“This milestone project is a significant accomplishment and we are extremely proud of the marked success for the state of Arizona and the Game & Fish Department,” says Charlie Popeck, president of Green Ideas.

The Game & Fish facility was designed as a full-service center to support research operations, vehicle maintenance, database management, public assemblies, educational instruction, department administration and customer service. The result is a state-of-the-art facility, built to exceed the department’s needs and support future growth, while aligning with then-Governor Janet Napolitano’s executive order to achieve LEED Silver certification as a state-operated building. The Arizona Game & Fish Headquarters Building project team, who contributed to making it one of the most sustainable buildings in the country, includes Green Ideas, architect Jeff Will, Sundt Construction and Lincoln Property Company.

Green Ideas worked with state officials and the design and construction team to develop a unique third-party ownership structure to install a large, 160 kilowatt, rooftop photovoltaic solar system. This system served as the foundation to achieve Platinum certification, supplying a significant portion of the project’s energy needs when leveraged in tandem with low-E glass that reduces solar heat gains inside the structure.

Green Ideas principal Mark Wilhelm says, “This building would not have been possible without a commitment by the design team to ensure an energy-efficient building design, maximized use of day lighting and the use of the APS Solutions for Business incentive program as a baseline for design.”

The design component of the building contributed to at least six of the LEED points earned, and focused on elements providing a direct return on investment. The design drastically reduced costs and simplified operations for the department by consolidating and centralizing many resources into a new, sustainable full-service facility.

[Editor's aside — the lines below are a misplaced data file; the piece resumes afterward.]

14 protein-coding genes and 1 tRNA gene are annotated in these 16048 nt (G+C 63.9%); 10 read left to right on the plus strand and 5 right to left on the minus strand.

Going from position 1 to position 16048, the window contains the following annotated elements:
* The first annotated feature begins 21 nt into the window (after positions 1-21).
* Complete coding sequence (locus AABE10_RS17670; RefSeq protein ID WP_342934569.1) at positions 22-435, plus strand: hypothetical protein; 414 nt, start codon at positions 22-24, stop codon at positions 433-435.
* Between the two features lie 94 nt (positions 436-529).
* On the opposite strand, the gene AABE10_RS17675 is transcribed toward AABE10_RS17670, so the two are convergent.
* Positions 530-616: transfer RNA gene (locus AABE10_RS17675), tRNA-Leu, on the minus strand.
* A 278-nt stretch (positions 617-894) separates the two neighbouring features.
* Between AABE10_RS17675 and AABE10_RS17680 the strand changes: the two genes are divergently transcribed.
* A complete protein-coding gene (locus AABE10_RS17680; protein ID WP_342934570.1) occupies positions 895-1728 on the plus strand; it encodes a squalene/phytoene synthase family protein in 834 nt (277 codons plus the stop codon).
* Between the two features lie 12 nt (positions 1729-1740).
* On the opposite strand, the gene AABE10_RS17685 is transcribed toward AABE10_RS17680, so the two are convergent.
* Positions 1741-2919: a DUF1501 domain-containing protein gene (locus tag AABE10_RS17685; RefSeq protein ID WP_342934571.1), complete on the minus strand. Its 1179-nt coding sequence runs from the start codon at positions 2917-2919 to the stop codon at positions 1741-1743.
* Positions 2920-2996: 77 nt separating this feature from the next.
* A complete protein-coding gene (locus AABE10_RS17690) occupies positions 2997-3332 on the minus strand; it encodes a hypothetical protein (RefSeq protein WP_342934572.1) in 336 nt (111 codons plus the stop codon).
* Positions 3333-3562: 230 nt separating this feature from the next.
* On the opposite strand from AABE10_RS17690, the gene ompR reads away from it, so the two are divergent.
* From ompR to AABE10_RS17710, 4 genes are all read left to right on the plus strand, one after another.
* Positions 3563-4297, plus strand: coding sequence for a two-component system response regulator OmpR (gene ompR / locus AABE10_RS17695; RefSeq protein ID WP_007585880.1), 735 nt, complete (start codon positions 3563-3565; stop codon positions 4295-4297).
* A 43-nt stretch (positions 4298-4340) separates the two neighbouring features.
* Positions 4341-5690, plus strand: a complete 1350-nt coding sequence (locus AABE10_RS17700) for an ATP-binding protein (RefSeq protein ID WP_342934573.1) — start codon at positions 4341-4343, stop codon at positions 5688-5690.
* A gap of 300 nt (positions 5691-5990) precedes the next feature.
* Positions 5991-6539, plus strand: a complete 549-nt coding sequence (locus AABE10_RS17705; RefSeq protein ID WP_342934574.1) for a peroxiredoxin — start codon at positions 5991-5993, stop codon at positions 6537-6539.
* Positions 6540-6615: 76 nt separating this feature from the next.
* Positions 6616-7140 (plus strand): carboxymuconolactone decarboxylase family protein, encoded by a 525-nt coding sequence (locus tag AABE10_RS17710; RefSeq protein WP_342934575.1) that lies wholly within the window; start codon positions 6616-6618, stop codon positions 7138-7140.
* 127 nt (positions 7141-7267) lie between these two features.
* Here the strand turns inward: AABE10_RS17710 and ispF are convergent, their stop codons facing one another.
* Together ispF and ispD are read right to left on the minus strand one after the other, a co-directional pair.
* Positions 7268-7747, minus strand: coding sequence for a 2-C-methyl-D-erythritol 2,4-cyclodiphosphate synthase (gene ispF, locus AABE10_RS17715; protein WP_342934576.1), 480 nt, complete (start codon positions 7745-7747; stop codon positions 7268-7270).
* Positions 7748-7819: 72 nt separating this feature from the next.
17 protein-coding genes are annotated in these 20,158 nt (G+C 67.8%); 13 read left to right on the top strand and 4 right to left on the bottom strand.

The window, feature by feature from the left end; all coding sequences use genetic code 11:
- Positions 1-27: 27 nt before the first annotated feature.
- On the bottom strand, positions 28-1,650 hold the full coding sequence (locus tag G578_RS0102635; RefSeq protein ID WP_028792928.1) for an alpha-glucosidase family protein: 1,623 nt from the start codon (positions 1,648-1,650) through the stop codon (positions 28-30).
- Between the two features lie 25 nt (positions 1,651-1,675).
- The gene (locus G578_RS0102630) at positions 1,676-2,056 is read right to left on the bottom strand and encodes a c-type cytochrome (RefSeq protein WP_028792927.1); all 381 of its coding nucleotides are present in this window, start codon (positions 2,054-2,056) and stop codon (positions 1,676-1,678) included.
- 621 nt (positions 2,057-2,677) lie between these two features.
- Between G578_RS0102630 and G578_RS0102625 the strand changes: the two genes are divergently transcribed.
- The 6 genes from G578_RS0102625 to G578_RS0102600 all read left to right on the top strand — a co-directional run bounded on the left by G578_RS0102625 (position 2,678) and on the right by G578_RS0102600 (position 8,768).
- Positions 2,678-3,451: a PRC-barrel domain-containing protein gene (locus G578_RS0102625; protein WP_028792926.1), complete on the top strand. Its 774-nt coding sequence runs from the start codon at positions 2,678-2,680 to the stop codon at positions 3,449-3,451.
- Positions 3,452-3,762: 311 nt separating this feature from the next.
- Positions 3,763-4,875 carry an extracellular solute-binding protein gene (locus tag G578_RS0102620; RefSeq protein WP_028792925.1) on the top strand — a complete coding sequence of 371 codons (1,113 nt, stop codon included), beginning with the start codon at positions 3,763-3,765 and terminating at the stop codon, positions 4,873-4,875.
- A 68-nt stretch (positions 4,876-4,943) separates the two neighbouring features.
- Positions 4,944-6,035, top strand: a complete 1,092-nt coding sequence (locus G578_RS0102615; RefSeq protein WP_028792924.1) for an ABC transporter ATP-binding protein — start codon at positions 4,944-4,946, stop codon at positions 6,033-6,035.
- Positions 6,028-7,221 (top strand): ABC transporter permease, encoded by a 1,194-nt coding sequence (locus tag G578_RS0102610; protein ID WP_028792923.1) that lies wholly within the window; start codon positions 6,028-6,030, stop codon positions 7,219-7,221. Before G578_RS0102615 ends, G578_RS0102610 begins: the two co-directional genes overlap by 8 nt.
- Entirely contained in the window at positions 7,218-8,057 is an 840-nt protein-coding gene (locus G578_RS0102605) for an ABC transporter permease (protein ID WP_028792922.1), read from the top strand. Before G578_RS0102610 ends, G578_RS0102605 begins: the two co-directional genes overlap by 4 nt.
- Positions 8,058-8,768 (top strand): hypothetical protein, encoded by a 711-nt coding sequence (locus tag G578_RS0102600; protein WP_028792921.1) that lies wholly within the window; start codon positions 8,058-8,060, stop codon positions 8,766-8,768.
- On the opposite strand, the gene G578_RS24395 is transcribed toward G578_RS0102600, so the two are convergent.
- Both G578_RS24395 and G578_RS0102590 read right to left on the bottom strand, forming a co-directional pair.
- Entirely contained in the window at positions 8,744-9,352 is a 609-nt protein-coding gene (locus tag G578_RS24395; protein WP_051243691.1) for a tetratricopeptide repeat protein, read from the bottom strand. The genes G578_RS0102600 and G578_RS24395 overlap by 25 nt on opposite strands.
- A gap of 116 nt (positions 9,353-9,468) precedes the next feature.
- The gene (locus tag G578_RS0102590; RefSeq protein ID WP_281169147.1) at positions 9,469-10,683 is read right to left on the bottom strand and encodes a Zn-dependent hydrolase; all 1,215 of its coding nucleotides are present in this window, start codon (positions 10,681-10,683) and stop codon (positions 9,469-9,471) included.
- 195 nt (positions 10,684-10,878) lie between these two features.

Game & Fish Project Highlights:
* Low-emitting finishes and inert materials reduce occupant exposure to formaldehyde and volatile organic compounds (VOCs) commonly found in the atmosphere of new buildings.
* Exterior light shelves were tuned to the equinox to take better advantage of winter daylight, while mitigating solar heat gain in the summer.
* 282,500 SF of open space was preserved and dedicated as natural habitat on the southeast portion of the project.
* The use of native plants and drip irrigation as well as the installation of water efficient plumbing fixtures save valuable potable water.

Project Results:
* 43% of building materials were manufactured within a 500-mile radius
* 65% energy cost savings, greatly exceeding ASHRAE 90.1-1999 energy standards
* 42% building electricity supplied by 149 kilowatt photovoltaic solar system
* 73% reduction of water use for irrigation and a 42% reduction of indoor water use, for a projected savings of more than 403,257 gallons of potable water/year
* More than 680 cubic yards (57%) of construction waste was diverted from landfills and recycled


About Green Ideas Environmental Building Consultants

Green Ideas, established in 2000, is a full-service green building consulting firm offering educational programs, product evaluation services and world-class LEED consulting services. Its clients are building owners, architects, engineers, contractors, utilities and green product manufacturers. With a vision as bold as the results they achieve, Green Ideas is dedicated to transforming the market by promoting buildings that are designed, built and operated in a manner that improves the health, well-being and productivity of people and the environment.Green Ideas is proud to be one of the leading companies specializing in LEED (Leadership in Energy and Environmental Design) Consulting including charrette facilitation, programming assistance, LEED registration, documentation and certification services. Green Ideas develops and implements marketing programs that will enhance companies’ images and visibility in the green building marketplace with a positive return on investment.